Wine, Salt, Batteries • a special climate edition of Numlock News
Also -- today is HEATED's six month anniversary.
We’re half a year old!
Good morning, everyone! Today—March 9, 2020—is officially the six month anniversary of HEATED.
We launched HEATED in September with a close-knit community. In that early space, I offered personal details of everything I was doing. I gave personal reactions to every news item I covered. I said yes to every speaking event and media program I was invited to. I responded to every single email from every single reader.
I’m physically unable to do that now, which sucks, but is also great. When I quit my job to start this newsletter, I never imagined overcommitment would be my biggest problem. But it is, because people really do give a shit about the climate crisis. It’s not just you.
I am pretty tired, though. So I’m taking a little break to clear my head and inbox. Just two weeks off the grid, and then I’ll be back.
What does this mean?
I won’t be responding to emails for the next week or so. Feel free to keep sending me emails. I’ll do my best to respond upon my return.
Also — Until Monday, March 23, 2020, HEATED will be on a limited publishing schedule. Free subscribers will get one email a week, and paid subscribers will get two. These are pre-scheduled emails, so if some major news event changes the facts within them, I disclaim responsibility. (We should be alright though).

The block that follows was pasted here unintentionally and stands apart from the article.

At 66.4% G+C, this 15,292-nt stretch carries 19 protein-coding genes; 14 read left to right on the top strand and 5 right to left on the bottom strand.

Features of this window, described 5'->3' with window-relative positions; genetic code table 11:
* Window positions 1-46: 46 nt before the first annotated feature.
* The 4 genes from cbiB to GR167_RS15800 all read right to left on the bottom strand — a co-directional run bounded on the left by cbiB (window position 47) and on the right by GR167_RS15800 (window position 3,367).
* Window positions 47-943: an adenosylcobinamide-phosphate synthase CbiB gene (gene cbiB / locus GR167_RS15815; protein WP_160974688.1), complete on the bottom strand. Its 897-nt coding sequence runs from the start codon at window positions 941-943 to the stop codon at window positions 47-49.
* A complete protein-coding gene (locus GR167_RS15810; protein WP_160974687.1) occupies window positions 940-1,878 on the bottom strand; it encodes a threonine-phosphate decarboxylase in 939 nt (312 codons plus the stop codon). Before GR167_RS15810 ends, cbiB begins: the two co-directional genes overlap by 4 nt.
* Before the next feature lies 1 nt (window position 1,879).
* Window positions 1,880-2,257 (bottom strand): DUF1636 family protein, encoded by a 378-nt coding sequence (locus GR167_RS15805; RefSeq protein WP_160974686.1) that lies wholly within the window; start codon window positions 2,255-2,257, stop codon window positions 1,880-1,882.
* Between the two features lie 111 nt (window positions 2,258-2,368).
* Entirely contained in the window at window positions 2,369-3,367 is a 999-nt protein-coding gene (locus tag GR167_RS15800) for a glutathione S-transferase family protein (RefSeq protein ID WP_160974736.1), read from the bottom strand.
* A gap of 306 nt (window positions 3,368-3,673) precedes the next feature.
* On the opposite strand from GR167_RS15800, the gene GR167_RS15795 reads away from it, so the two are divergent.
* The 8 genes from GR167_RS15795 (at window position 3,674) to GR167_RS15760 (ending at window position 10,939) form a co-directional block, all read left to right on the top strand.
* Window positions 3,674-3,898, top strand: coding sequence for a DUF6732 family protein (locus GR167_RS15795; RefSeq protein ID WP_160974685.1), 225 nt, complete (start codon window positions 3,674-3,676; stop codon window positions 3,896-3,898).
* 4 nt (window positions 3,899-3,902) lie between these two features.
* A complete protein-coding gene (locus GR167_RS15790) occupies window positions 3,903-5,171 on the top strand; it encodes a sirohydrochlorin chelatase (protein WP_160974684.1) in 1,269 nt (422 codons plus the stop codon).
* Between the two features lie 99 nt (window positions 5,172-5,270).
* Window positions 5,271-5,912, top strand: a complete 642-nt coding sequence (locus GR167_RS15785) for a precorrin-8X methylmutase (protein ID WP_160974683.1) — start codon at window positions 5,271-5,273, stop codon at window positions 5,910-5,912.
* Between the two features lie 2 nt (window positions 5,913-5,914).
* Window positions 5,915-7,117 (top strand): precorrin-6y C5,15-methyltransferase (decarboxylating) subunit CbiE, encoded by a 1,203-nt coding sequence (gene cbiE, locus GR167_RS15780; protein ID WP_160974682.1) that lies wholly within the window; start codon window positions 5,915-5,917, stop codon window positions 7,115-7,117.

What’s happening today?
Today’s email is a special climate-only edition of Numlock News, Walt Hickey’s popular newsletter dedicated to interesting numbers in the news. If you like it, you can sign up for his newsletter HERE.
Walt and I met in person a few weeks ago, when Substack invited us both to speak about our newsletters at a gathering for writers in New York. You can read what we said at that event HERE.
For his special climate edition, Walt touched on things like batteries, wine, and salt — three things I’ll be consuming a lot of while I’m on vacation this week.
Where are you?
That’s classified. But I’ll give you a hint.
Don’t forget to stay healthy, drink water, and wash your hands while I’m gone. See you soon!
Numlock News: HEATED Bonus
By Walt Hickey
Here’s a special custom CLIMATE ONLY Numlock, written just for HEATED readers.